Kalleberg’s solution requires rethinking the social contract, a tough sell in individualistic America. He refers to the European concept of “flexicurity,” which seeks to combine employer flexibility with worker security. Doing so requires rethinking the relationship between public and private. The essential elements of such a model require universal, affordable, portable health insurance which ideally should be separated from employment. It also requires a more secure and portable pension system, more generous unemployment insurance, and greater opportunities to acquire new skills and education over the course of a lifetime. If employment is more transient and employers invest little in their workers, then a revitalized social safety net needs to fill in the gaps.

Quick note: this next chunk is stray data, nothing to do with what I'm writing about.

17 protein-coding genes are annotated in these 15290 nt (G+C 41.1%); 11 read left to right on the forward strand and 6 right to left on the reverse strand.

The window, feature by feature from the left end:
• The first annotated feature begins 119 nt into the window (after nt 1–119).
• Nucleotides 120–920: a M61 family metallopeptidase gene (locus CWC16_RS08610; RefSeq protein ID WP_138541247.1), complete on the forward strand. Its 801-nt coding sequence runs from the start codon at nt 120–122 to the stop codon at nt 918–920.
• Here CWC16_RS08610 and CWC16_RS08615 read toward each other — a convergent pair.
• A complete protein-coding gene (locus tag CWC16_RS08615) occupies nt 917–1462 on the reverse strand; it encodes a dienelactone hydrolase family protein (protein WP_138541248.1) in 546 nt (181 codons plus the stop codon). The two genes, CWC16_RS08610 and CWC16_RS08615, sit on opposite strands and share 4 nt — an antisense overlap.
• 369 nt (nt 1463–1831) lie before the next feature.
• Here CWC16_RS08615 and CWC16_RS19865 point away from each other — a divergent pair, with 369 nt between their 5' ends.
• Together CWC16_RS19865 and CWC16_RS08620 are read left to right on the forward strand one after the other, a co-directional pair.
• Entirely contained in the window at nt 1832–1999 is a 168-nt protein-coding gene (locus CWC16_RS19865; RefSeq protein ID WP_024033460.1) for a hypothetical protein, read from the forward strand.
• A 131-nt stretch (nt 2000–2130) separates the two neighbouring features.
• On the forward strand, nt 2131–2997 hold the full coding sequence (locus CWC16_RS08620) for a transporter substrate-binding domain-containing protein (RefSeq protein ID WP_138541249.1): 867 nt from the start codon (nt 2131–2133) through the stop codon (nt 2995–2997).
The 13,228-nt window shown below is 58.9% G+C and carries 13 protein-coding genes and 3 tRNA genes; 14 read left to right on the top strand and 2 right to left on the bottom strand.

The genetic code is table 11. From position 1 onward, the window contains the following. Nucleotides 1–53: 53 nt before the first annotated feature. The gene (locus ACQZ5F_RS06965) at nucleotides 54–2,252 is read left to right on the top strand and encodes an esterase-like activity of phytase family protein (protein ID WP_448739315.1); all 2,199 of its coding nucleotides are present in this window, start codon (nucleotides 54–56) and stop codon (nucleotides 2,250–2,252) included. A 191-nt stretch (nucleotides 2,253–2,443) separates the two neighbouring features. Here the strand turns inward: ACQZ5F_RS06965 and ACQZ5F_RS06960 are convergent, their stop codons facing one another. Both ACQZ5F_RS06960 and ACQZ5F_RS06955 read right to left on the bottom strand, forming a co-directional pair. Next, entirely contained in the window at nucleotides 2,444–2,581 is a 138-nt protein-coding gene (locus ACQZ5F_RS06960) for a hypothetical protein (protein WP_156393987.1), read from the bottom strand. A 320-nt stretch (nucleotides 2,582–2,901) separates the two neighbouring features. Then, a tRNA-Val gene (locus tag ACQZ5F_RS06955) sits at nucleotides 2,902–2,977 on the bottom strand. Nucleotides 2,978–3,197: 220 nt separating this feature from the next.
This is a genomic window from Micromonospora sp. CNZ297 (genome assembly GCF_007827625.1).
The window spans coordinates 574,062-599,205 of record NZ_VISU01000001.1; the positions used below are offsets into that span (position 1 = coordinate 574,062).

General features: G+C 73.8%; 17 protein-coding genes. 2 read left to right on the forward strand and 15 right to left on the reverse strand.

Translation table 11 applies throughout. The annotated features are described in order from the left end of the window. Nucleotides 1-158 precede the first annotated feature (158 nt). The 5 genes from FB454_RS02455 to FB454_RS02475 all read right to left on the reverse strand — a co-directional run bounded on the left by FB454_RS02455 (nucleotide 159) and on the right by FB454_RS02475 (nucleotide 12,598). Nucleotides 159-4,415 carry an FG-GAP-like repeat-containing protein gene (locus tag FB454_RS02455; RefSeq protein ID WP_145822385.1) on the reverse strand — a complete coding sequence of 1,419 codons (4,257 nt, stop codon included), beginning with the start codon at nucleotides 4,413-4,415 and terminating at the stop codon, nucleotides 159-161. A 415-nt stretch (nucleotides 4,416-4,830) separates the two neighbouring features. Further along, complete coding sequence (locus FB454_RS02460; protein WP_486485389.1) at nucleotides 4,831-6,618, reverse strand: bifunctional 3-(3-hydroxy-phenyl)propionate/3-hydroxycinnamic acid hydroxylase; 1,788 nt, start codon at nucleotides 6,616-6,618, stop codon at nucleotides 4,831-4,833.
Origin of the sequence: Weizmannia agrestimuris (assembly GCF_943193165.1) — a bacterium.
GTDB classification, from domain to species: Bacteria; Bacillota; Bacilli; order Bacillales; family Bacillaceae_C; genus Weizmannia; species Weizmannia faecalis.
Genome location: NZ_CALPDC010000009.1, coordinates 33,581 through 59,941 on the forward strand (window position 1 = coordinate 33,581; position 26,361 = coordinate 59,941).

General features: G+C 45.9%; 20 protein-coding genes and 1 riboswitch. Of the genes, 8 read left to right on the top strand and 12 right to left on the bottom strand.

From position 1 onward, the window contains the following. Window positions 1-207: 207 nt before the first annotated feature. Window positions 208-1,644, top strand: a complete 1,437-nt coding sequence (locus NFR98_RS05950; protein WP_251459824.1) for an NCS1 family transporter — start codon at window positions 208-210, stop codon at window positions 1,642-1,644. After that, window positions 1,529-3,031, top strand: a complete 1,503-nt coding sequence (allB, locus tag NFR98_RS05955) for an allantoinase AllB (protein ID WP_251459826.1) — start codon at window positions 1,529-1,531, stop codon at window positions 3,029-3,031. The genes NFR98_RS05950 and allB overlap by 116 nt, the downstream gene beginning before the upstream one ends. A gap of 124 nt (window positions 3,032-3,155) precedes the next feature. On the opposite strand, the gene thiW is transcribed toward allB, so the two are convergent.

|By: June Carbone Sunday November 20, 2011 1:59 pm|
|By: Tula Connell Sunday August 17, 2008 2:00 pm|
Quick, let’s all raise our hands: How many of us could live on less than $10 an hour?
That’s a take-home pay of roughly $300 a week. Most one-bedroom apartments cost at least $1,000 a month. Ooops. There goes nearly the entire salary in one rent check.
So how do the nearly 33 million U.S. workers who make less than $10 an hour survive?